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Post-transcriptional regulation of effector function in T cells by RNA binding proteins

Periodic Reporting for period 2 - PRinTERs (Post-transcriptional regulation of effector function in T cells by RNA binding proteins)

Reporting period: 2020-09-01 to 2022-02-28

CD8+ T cells are critical to fight infections and to clear tumor cells. When they recognize their target cells, CD8+ T cells produce inflammatory cytokines and cytotoxic molecules. The production of these effector molecules must be well controlled: too little leads to the inability to control the pathogen, and too much can result in a life-threatening cytokine storm and tissue damage. A pivotal regulatory mechanism that defines the actual protein output in cells is post-transcriptional regulation (PTR). PTR determines the generation and the fate of messenger RNA, and the translation efficiency. RNA binding proteins (RBPs) are key modulators of these processes. However, to date the analysis of RBPs in modulating T cell effector function is anecdotal and focused on a few of the >2000 putative RBPs. A systematic analysis on RBP expression in T cells is to date lacking, yet key to define how PTR drives T cell effector function, and to define targets that help boost T cell responses against cancers.

Here, we will identify the RBP repertoire in primary human T cells. With state-of-the-art approaches we will determine how RBPs imprint the effector function of human CD8+ T cells. We will uncover alterations of RBP expression upon T cell activation and define how these changes drive T cell responses. We will also define how RBPs can imprint and/or maintain the killer phenotype of human CD8+ T cells. Identifying these mechanisms should help to identify therapeutic targets to boost the cytotoxic potency of T cell products against e.g. cancers.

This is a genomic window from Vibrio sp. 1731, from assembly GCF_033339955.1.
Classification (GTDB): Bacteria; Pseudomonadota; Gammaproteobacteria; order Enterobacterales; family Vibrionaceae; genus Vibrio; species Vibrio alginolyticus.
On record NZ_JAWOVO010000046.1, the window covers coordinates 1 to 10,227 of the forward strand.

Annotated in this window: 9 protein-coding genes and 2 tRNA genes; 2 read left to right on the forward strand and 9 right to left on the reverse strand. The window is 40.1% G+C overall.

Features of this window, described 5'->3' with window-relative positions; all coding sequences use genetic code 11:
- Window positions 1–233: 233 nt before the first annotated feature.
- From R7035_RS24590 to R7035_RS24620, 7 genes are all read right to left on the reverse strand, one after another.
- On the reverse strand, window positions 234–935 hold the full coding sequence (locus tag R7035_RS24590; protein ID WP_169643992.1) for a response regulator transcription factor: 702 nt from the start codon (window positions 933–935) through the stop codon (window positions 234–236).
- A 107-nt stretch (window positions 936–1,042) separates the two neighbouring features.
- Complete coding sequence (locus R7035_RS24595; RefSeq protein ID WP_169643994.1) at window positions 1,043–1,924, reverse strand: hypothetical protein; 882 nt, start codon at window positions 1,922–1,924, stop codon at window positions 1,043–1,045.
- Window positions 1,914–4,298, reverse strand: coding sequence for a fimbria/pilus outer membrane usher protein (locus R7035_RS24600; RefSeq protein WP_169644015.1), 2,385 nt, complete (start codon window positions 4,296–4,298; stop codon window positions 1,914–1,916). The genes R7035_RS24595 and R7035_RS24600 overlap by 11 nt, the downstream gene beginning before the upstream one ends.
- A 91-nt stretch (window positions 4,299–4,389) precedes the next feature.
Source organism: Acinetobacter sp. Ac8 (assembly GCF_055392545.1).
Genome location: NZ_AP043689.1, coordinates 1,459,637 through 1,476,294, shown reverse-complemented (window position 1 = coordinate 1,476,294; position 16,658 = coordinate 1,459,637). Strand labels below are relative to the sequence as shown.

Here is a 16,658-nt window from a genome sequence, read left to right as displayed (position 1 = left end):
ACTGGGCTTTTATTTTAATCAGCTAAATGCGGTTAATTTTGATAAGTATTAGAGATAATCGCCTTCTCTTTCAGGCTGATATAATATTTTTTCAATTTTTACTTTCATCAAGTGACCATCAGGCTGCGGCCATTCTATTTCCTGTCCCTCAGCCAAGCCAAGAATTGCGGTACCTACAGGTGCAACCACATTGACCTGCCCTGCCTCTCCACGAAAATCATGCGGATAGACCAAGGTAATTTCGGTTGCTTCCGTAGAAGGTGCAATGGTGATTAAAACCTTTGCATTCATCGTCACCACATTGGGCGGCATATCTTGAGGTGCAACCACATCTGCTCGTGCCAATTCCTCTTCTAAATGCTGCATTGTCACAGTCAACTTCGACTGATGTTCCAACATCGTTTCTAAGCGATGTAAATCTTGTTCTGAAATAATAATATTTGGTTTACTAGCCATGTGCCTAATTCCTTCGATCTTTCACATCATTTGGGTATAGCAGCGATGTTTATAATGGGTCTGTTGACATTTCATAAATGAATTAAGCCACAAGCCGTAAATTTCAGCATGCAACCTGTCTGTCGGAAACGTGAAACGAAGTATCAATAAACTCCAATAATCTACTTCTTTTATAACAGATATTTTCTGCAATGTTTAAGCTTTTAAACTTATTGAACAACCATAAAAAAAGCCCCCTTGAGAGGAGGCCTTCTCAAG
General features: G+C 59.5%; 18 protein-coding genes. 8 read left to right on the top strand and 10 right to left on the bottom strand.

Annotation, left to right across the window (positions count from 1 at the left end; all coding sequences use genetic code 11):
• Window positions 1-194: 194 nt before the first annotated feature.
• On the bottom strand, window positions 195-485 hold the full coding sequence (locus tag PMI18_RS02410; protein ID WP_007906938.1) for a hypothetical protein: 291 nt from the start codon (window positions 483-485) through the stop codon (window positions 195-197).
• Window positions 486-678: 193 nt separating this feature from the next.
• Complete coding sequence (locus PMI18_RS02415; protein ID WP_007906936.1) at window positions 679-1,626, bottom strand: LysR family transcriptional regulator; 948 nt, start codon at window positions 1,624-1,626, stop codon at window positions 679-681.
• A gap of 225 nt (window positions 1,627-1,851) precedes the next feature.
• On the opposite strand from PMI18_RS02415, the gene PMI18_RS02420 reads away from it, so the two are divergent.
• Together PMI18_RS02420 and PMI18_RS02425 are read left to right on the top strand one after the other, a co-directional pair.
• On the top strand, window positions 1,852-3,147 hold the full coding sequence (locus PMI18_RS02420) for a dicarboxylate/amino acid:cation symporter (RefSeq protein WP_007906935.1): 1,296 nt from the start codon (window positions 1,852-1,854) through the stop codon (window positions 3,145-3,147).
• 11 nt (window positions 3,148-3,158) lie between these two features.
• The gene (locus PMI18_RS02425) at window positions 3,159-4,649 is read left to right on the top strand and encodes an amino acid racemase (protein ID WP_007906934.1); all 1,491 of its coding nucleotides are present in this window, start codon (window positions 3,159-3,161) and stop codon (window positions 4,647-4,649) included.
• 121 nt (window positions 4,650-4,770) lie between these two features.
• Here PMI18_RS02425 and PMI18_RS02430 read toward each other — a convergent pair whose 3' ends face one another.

We have now obtained first insights in the RBP repertoire. We show that RBP expression is cell-type specific and alters upon differentiation of T cells. We also found that depletion of some RBPs in primary human T cells results in altered expression profile of effector molecules. Importantly deleting one of these RBPs improved the anti-tumoral response of T cells in vivo. We are currently further interrogating the role of RBPs on the function of T cells in health and disease.
We expect to reveal the mechanisms that define the cytokine production of T cells, and that thus define the T cell effector function in health and disease.